Young Workers Learn How to Educate, Agitate, Organize!

October 28, 2015

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Young workers discuss how to refute common
misconceptions about the economy 
and practice the art of persuasion.

2015 was the centennial of the execution of labor activist Joe Hill. His famous last words were, “Don't mourn... Organize.”

These were the opening remarks of APWU President Mark Dimondstein at the APWU Young Workers Meeting held in Las Vegas, on Sunday, Oct. 11, 2015. Young people representing over 20 locals assembled during the All-Craft Conference.

Labor history was one focus, beginning with Dimondstein’s remarks about the early labor movement, and continuing later with a panel of APWU retirees: Eleanor Bailey, John Richards, and Retirees Director Judy Beard, who were on the front lines during the Great Postal Strike of 1970, out of which the APWU was born.

The need for future leaders to learn about labor history – especially the roots of the postal labor movement – was emphasized, so young workers can prepare themselves to face today’s struggles and avoid the trap of complacency. Participants were urged to educate, agitate and organize in the fight to save good jobs and preserve a vibrant public Postal Service in the Age of Technology.

Economic Justice

Young workers today face a system of economic inequity that is destroying their chance at a prosperous future. In that regard, a portion of the conference focused on the AFL-CIO’s Common Sense Economics, explaining how the economy works, led by Rachel Walthall and Courtney Jenkins.  

For most workers, real wages have remained flat since the early 1970s. In 1970, 28 percent of U.S. workers were union members, compared with just 11 percent today. As union membership declined, so did average wages, while the share of income going to the top 10 percent increased.

Breaking up into small groups, the attendees worked on solutions to myths regarding the economy commonly heard today. Myth #1: Companies must make cuts or lower pay and benefits to be competitive; Myth #2: Unions are bad for business, and Myth #3: As a nation we are broke and have to cut public spending.

A segment titled, “Understanding the Postal Service, ‘The Big Picture’” included a presentation on the structure of the Postal Service, including the Board of Governors (BOG) and Postal Rate Commission (PRC), by Clerk Craft Director Clint Burleson.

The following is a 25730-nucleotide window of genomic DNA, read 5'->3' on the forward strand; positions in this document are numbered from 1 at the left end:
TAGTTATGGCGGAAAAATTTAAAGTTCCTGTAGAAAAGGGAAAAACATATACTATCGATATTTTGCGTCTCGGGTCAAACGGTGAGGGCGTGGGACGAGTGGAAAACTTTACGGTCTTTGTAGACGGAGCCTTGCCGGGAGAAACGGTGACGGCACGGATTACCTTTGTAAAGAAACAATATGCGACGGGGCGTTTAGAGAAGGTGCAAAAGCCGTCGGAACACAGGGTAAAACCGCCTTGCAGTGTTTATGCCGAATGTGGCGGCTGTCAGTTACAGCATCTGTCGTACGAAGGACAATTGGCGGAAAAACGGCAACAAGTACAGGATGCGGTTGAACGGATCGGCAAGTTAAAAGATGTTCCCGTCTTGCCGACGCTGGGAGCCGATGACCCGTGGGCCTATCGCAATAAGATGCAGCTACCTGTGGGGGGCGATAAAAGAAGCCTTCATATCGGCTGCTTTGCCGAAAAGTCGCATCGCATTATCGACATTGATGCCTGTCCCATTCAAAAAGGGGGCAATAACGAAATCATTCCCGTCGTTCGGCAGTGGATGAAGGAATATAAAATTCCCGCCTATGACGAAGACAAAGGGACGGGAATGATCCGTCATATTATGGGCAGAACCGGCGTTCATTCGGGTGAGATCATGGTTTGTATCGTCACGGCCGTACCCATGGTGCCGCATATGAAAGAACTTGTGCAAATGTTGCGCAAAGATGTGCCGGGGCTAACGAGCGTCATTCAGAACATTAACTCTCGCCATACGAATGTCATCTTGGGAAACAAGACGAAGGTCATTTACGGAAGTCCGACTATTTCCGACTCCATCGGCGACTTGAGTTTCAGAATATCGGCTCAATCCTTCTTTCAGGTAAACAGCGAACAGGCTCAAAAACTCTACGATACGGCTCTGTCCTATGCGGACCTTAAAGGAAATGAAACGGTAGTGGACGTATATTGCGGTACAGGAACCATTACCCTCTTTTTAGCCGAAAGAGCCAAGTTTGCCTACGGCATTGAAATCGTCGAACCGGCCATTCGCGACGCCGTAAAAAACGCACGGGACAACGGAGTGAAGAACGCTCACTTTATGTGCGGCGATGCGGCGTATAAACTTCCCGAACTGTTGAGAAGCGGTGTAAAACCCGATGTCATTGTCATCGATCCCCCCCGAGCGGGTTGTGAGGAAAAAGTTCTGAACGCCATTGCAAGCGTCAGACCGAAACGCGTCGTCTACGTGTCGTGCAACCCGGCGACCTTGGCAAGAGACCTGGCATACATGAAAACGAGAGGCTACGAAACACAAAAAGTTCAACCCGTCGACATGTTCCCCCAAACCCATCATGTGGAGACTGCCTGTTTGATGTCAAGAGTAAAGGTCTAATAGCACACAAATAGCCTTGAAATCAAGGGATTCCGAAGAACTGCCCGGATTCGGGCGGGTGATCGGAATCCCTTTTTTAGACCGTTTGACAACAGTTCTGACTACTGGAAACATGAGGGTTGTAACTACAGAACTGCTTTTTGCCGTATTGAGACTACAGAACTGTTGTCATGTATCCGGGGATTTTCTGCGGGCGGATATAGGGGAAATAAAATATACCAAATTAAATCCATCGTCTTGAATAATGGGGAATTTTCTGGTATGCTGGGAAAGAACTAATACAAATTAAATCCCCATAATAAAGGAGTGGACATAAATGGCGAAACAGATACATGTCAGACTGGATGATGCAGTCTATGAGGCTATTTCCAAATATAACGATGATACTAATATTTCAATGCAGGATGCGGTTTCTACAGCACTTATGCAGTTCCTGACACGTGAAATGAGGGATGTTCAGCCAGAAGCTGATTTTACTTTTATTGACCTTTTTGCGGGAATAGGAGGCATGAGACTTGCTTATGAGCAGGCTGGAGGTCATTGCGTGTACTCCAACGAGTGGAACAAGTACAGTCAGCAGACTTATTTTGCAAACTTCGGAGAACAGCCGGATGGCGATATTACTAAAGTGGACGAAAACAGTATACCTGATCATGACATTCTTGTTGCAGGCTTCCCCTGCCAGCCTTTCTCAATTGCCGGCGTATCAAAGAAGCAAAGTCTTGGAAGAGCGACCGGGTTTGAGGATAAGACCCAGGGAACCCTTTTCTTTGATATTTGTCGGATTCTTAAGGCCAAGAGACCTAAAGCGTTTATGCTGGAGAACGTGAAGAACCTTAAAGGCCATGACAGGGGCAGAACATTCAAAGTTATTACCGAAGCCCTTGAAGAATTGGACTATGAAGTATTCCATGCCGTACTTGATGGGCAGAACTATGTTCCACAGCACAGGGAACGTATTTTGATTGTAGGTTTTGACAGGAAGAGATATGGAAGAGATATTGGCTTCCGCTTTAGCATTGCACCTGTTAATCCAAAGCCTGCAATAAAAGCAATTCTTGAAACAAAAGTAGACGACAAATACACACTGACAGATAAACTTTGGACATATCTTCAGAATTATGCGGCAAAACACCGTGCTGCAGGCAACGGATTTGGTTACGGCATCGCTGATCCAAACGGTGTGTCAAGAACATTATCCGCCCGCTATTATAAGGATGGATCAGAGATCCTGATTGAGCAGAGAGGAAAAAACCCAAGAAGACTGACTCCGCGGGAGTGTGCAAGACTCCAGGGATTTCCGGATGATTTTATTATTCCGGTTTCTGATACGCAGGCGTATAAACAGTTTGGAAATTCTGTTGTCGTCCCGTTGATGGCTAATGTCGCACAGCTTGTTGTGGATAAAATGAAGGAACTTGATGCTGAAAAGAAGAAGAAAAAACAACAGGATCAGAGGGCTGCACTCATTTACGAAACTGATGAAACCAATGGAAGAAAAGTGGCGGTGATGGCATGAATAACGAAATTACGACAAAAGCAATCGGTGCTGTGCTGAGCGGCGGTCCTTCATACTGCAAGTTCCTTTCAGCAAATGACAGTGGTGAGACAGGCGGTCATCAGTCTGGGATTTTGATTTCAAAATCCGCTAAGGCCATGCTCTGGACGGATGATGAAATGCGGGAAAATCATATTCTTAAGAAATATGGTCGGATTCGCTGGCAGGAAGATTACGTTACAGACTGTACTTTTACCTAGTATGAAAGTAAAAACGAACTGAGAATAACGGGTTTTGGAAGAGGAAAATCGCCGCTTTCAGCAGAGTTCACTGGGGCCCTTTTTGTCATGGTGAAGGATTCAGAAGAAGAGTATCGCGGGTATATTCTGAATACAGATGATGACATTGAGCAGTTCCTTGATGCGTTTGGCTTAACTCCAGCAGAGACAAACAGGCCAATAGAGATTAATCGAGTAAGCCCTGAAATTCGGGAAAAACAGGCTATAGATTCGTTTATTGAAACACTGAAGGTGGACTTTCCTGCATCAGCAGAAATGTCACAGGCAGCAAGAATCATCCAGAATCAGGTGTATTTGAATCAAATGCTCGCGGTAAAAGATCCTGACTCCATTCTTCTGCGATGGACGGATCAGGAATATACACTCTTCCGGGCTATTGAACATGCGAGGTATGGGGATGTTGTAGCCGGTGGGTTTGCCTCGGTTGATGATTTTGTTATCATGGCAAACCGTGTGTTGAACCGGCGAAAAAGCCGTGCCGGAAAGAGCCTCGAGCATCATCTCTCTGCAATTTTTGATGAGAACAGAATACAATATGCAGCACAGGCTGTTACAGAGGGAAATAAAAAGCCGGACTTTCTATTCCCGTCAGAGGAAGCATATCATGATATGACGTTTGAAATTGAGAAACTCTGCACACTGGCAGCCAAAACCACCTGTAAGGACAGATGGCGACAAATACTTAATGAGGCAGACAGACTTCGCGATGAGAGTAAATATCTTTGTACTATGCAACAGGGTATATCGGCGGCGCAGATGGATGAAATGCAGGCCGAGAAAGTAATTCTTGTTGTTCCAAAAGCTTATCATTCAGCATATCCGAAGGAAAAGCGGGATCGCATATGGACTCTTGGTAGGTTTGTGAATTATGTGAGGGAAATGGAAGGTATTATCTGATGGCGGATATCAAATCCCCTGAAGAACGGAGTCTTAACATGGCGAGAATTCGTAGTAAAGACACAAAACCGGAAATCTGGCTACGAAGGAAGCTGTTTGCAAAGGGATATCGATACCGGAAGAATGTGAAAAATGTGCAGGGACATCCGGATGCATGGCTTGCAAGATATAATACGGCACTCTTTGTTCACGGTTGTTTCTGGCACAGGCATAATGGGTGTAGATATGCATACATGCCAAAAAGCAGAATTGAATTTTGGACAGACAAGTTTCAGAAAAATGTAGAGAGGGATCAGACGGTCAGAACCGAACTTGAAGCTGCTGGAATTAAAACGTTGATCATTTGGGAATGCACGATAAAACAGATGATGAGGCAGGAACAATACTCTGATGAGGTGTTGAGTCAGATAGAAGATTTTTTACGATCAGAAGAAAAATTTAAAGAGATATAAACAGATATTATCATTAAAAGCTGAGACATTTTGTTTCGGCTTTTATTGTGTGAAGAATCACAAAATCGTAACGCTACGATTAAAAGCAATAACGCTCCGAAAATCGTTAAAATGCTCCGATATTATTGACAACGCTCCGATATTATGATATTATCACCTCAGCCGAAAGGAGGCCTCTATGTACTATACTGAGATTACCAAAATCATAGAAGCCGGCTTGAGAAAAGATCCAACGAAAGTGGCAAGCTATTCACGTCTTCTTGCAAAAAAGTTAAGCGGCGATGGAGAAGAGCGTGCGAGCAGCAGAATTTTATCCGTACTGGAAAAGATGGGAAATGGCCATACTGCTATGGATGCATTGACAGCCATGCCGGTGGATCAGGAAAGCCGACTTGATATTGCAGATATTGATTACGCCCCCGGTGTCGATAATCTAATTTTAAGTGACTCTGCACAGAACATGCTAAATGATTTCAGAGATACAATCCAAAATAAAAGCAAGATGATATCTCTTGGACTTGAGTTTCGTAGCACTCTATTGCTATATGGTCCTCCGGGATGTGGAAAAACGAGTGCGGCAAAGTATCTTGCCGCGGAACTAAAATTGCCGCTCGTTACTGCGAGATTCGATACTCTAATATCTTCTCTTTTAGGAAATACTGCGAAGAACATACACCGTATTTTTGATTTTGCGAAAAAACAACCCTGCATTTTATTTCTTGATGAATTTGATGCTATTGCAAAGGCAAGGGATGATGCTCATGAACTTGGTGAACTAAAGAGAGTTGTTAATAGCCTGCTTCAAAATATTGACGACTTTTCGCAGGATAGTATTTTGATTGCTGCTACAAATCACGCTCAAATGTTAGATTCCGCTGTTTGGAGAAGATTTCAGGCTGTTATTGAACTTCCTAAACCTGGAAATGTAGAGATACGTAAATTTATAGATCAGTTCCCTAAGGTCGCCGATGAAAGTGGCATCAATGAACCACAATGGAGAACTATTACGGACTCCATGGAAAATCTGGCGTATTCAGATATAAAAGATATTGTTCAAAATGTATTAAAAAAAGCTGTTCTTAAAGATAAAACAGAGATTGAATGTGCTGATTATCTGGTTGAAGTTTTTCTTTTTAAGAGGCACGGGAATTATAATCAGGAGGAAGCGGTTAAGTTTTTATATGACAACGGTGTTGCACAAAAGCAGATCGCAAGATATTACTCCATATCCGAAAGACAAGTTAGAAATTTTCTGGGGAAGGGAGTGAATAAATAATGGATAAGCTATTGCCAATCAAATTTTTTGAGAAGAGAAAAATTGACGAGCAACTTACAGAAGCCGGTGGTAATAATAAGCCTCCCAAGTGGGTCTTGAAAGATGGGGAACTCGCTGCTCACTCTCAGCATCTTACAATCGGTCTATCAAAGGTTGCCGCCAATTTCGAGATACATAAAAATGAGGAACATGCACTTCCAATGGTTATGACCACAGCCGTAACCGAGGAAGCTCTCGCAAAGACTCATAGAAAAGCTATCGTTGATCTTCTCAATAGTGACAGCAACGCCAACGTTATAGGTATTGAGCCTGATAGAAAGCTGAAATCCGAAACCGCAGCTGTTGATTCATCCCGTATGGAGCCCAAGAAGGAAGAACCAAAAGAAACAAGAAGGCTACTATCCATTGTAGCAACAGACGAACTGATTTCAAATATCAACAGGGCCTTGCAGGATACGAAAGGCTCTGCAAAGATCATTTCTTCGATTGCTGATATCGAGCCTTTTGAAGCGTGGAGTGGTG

Meeting attendees learned that the apparent political stalemate over the future of the Postal Service is due in part to the affiliations of the members of the BOG and PRC. The APWU is actively opposing the current set of nominees to the BOG, which includes a lobbyist for the payday lending industry and a strong advocate postal privatization, among others. 

President Mark Dimondstein and Secretary-Treasurer Liz Powell with attendees of the Young Workers Meeting.

Attendees broke into pairs to improve their skills on ways to educate friends and neighbors on the struggle of the public Postal Service. The importance of keeping informed and being able to articulate to the public the underlying causes of the crisis at hand was stressed, focusing on issues such as Postal Accountability and Enhancement Act (PAEA) pre-funding requirements, POStPlan, and Network Rationalization.  The public often only sees the symptoms of the crisis, such as mail always being late or the Postal Service being in debt.

During a panel discussion consisting of young elected APWU officers the need for more activism within the APWU was explored. Panelists were Daleo Freeman, president Cleveland Area Local; Braden Pelky, president Eugene Area Local; Jennifer Kowalczyk, chief steward 480-481 Area Local; Katherine Liek, secretary, Wenatchee Local; Arrion Brown, director of Support Services Nation's Capital/Southern Maryland Area Local; Tiffany McDaniel, 480-481 Area Local; Tina Valdez-Luna, Southern Oregon Area Local; Erin Brown, Salt Lake City Area Local, and Aaron Wentzel, Lubbock Area Local.

A message repeated throughout the day was: Younger members must step up and become activists, especially as an increasing number of local officers approach retirement age. Also, in order to successfully defeat the challenges threatening the existence of the Postal Service, the APWU must become more of an activist organization instead of solely a “grievance machine.”  

When asked by national APWU officers what assistance they could provide future leaders, the response was overwhelmingly that young workers want more opportunities for education and mentoring, from the national as well as their locals. Also, they viewed the knowledge and experiences shared by the retiree panelists as a valuable asset.

“It was inspiring to see all the young workers come out from locals across the country and the discussions that came from sharing ideas; it gives me confidence that the future of our union is in good hands,” said Chris DeSalvo, Greater Hicksville/Mid-Island Local steward.

Plans are for the APWU to hold more Young Worker Meetings in the future.

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